Reaching the Finnish line together – US Marines train with Finland’s Nyland Brigade
In chilly and challenging southern Finland, US Marines and the Finnish Navy’s Nyland Brigade recently trained together in the lead-up to the Finnish-led exercise Freezing Winds 22. Over three rigorous months, the newest member of NATO showed their US friends how to navigate Finland’s icy waters during the longest deployment of US Marines to the country.
The US Marines stand in the cold, their heads tilted, listening.
“I hear him,” one of them eventually says.
After a few seconds, the rest do, too: a low droning in the distance beyond the clouds, growing steadily louder. After a minute, a cargo plane shreds through the low clouds, and a grey-hulled Finnish Air Force CASA C-295 emerges. As it soars overhead, a black bundle ejects from the back of the plane and sprouts a parachute. It sways slowly down in the frigid air until it hits the snowy field with a soft thud.
The US Marines, agile despite their heavy winter gear, amble into the fresh snow and strip the parachute rigging from the cargo, revealing a stack of truck tires. The Marines load them onto a cargo truck, which heads to a resupply point. It may not be the most glamorous work or the simplest delivery method, but the logistical support is vital for the recipients – the Finnish Navy’s Nyland Brigade, a unit that focuses on amphibious operations. As part of the Marines’ ongoing cooperation and joint training, several such crates have found their way from the skies to supply depots and to the field.
Since Finland’s application for NATO membership in May 2022, which culminated with the country’s full accession to NATO on 4 April 2023, US Marines have stepped up their presence in the country. While Freezing Winds 22 took place a few months before Finland became a full NATO member, such exercises have been essential to consolidate an already solid foundation for Allied cooperation between Finnish and NATO allied forces in the field. In addition to US troops, ships from NATO’s standing naval forces from the Netherlands, Denmark and Germany also participated, as well as ships from NATO Invitee Sweden. Together, Freezing Winds 22 simultaneously strengthened the bonds between NATO and Finland as well as deepened the cooperation between the Alliance and Sweden.
US Marines move through the Finnish wilderness.
“We get to know each other – each other’s habits, the way we operate,”
– Finnish Navy Captain Juha Kilpi, commander of the Nyland Brigade.
Of particular significance to the Marines, Captain Juha Kilpi noted that they were embedded within the brigade for the entire deployment, living and working out of their base on the edge of the Finnish archipelago.
The US Marines belong to Combat Logistics Battalion 6 based in Camp Lejeune, North Carolina. This three-month-long deployment to southern Finland was their longest mission in the country to date, and is a significant milestone in the evolution of the transatlantic relationship between Finland and its NATO Ally, the United States.
“For us, the US Marine Corps is a big entity,” he said. “It’s a whole different culture, and their capabilities, their way of thinking, is the biggest lesson for us to learn, and I’ve been very, very satisfied with the cooperation that we’ve had.”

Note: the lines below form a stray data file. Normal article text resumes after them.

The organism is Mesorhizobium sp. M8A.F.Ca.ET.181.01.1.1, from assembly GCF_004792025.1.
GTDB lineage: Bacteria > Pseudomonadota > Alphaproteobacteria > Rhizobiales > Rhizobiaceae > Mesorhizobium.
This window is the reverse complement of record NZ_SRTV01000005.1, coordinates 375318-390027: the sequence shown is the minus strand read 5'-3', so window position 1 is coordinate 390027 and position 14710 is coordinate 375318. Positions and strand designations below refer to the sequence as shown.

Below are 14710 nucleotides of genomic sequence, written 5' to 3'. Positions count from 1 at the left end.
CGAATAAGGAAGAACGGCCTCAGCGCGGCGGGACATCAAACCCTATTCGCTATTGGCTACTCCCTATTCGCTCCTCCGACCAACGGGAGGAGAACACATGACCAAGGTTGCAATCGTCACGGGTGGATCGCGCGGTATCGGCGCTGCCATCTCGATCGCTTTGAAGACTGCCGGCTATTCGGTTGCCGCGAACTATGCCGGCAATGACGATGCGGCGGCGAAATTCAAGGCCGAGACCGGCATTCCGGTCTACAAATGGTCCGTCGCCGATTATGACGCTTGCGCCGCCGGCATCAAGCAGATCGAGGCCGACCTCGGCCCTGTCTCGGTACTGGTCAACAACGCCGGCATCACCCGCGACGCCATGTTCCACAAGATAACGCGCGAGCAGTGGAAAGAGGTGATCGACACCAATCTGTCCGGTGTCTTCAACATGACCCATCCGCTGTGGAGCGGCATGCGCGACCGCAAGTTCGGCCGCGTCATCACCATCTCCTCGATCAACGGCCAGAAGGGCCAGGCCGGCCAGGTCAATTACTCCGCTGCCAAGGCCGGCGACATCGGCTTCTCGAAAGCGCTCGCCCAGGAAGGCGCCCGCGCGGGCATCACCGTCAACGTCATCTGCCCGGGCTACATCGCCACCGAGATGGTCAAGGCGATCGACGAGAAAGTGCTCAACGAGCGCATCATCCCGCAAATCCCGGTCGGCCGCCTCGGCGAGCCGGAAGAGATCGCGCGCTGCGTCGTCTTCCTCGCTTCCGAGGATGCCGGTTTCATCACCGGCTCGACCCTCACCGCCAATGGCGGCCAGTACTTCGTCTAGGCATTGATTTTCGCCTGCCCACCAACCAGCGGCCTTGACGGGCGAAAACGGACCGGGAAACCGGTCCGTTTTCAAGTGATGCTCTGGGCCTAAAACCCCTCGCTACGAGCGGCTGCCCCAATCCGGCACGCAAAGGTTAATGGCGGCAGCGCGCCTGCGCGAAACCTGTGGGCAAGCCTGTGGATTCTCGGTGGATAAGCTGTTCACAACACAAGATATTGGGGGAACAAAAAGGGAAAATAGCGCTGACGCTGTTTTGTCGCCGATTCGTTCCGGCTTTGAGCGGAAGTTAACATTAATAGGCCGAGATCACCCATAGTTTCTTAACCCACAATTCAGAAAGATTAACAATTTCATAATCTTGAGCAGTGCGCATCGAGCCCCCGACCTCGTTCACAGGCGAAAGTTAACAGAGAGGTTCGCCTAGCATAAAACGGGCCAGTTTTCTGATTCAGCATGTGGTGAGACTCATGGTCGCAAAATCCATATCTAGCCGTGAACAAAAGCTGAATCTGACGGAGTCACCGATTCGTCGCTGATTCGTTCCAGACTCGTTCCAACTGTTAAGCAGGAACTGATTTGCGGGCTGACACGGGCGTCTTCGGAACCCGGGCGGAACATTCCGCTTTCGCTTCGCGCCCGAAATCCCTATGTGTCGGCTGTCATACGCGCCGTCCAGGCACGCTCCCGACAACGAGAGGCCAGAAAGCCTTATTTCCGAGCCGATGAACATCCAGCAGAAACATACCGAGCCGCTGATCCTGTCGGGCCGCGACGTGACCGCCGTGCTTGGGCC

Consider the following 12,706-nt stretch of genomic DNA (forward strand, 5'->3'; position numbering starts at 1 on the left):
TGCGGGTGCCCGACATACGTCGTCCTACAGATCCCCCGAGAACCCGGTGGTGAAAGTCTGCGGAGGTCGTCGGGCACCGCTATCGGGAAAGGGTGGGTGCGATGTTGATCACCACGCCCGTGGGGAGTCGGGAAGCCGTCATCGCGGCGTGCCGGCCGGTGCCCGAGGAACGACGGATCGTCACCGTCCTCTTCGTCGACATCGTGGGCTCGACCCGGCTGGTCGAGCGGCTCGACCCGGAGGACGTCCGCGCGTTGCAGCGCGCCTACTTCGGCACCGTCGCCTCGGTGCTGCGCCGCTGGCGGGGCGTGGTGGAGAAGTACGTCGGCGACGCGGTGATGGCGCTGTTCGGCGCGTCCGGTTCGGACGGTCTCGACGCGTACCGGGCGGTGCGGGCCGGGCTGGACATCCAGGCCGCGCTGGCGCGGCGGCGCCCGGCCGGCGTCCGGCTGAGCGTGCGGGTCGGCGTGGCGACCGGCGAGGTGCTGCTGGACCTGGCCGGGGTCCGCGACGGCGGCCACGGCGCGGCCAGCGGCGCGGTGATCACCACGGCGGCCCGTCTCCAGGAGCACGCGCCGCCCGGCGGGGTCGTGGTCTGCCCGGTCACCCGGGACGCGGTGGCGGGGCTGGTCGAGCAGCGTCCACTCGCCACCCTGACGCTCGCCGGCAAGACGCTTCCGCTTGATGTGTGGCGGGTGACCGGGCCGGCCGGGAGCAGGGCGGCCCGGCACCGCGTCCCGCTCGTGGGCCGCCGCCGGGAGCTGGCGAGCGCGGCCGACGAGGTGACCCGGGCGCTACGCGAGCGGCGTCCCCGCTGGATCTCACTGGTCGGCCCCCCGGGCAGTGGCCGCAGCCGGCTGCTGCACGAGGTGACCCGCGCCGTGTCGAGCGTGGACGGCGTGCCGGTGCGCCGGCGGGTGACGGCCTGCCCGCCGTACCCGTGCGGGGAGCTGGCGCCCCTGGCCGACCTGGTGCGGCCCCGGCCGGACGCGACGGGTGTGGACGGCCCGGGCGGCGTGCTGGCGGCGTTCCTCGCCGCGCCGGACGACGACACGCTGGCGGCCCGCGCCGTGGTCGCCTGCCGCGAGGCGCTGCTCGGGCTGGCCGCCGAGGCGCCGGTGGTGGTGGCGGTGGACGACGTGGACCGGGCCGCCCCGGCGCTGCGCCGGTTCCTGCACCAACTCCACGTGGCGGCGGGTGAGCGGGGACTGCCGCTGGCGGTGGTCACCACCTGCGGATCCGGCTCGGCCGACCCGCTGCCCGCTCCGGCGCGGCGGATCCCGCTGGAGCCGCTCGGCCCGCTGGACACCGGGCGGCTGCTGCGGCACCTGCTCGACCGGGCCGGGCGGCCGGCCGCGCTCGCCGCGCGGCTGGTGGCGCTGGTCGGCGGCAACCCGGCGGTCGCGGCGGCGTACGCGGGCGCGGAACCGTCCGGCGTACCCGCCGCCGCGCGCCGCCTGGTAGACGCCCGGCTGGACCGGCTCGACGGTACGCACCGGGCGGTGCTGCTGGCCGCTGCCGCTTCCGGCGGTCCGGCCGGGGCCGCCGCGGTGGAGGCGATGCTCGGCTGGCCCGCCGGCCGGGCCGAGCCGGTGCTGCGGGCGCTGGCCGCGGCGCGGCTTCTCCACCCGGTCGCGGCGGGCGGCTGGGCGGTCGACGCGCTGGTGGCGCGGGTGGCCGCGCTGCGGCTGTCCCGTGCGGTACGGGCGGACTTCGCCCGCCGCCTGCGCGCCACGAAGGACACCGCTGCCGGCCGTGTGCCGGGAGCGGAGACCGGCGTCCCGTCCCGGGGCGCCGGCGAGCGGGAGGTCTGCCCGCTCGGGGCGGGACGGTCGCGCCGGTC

Finnish Navy Jehu and Jurmo-class landing craft land Finnish troops and US Marines during exercise Freezing Winds 22.
While the Marines’ time on the archipelago started in the waning days of summer, they quickly had to adapt to the frigid onset of Finnish winter. In winter, the piercing winds off the Baltic Sea are unrelenting, and the ever-present cold affects everything, draining radio batteries and stalling truck engines.
These logistical headaches are intensified by the already challenging terrain of southern Finland. The vast, cold, watery maze of islands are a unique obstacle, even for the US military’s small but fierce amphibious branch. For these Marines, it was a distinct and icy learning curve.
Thankfully, the Marines had well-seasoned hosts. The Nyland Brigade specialises in amphibious operations, and for them, the archipelago is a second home. Working side by side, the Marines learned how to use small boats and landing craft to get around the islands, and Finnish helicopter pilots learned how to hoist cargo bundles prepared by their US counterparts.
US Marines watch as a Finnish Navy NH90 helicopter prepares to lift a bulk container in southern Finland.
During the final training drill of their deployment – the aptly-named exercise Freezing Winds 22, one of the Finnish Defence Forces’ largest naval exercises – the Marines set up a logistics hub and became the logistical backbone of the Nyland Brigade. Finnish helicopters hauled Marine-prepared supplies out to troops stationed on far-flung islands, while Marine trucks carried platoons of Nyland soldiers towards the simulated front lines.
During the culminating battle portion of the exercise, Marines joined their Finnish counterparts on an amphibious raid. As the Finnish troops moved off the beachhead and into the woods, Marines fell in with their formation, moving seamlessly and wordlessly through the pines.
“On an individual level, and on a professional level, it’s been great working with the Finns,” said Marine Captain Michael Roeske. “We understand the Finnish military culture better, and they understand our culture better, and from that, we’ve developed working relationships that have led to the successes that we’ve seen during this exercise.”
As Finland has now joined the Alliance, many NATO Allies will benefit from the unique skills and abilities Finland, its Nyland Brigade, and the whole of its armed forces has to offer. In turn, NATO Allies are ready not only to continue training and learning alongside their Ally Finland, but if needed, to defend Finland as well.
US Marines and Finnish Navy troops prepare to practise a sling-load helicopter resupply operation.